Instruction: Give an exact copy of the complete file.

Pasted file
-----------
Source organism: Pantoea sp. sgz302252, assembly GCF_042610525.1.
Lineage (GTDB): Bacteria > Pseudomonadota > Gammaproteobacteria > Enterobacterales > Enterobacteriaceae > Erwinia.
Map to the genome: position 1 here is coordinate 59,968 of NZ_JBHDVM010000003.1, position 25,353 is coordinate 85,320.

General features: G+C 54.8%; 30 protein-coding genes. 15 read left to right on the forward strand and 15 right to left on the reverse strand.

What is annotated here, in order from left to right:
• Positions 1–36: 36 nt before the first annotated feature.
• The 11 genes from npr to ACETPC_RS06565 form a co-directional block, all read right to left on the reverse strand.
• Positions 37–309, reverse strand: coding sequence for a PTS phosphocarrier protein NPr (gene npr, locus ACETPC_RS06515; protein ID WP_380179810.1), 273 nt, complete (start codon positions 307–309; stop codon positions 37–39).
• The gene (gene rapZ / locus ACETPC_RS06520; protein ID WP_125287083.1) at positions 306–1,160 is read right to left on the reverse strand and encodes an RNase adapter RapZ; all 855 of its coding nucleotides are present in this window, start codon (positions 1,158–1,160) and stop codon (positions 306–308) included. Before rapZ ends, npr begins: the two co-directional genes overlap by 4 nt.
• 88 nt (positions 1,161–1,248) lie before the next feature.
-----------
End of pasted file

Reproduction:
Source organism: Pantoea sp. sgz302252, assembly GCF_042610525.1.
Lineage (GTDB): Bacteria > Pseudomonadota > Gammaproteobacteria > Enterobacterales > Enterobacteriaceae > Erwinia.
Map to the genome: position 1 here is coordinate 59,968 of NZ_JBHDVM010000003.1, position 25,353 is coordinate 85,320.

General features: G+C 54.8%; 30 protein-coding genes. 15 read left to right on the forward strand and 15 right to left on the reverse strand.

What is annotated here, in order from left to right:
• Positions 1–36: 36 nt before the first annotated feature.
• The 11 genes from npr to ACETPC_RS06565 form a co-directional block, all read right to left on the reverse strand.
• Positions 37–309, reverse strand: coding sequence for a PTS phosphocarrier protein NPr (gene npr, locus ACETPC_RS06515; protein ID WP_380179810.1), 273 nt, complete (start codon positions 307–309; stop codon positions 37–39).
• The gene (gene rapZ / locus ACETPC_RS06520; protein ID WP_125287083.1) at positions 306–1,160 is read right to left on the reverse strand and encodes an RNase adapter RapZ; all 855 of its coding nucleotides are present in this window, start codon (positions 1,158–1,160) and stop codon (positions 306–308) included. Before rapZ ends, npr begins: the two co-directional genes overlap by 4 nt.
• 88 nt (positions 1,161–1,248) lie before the next feature.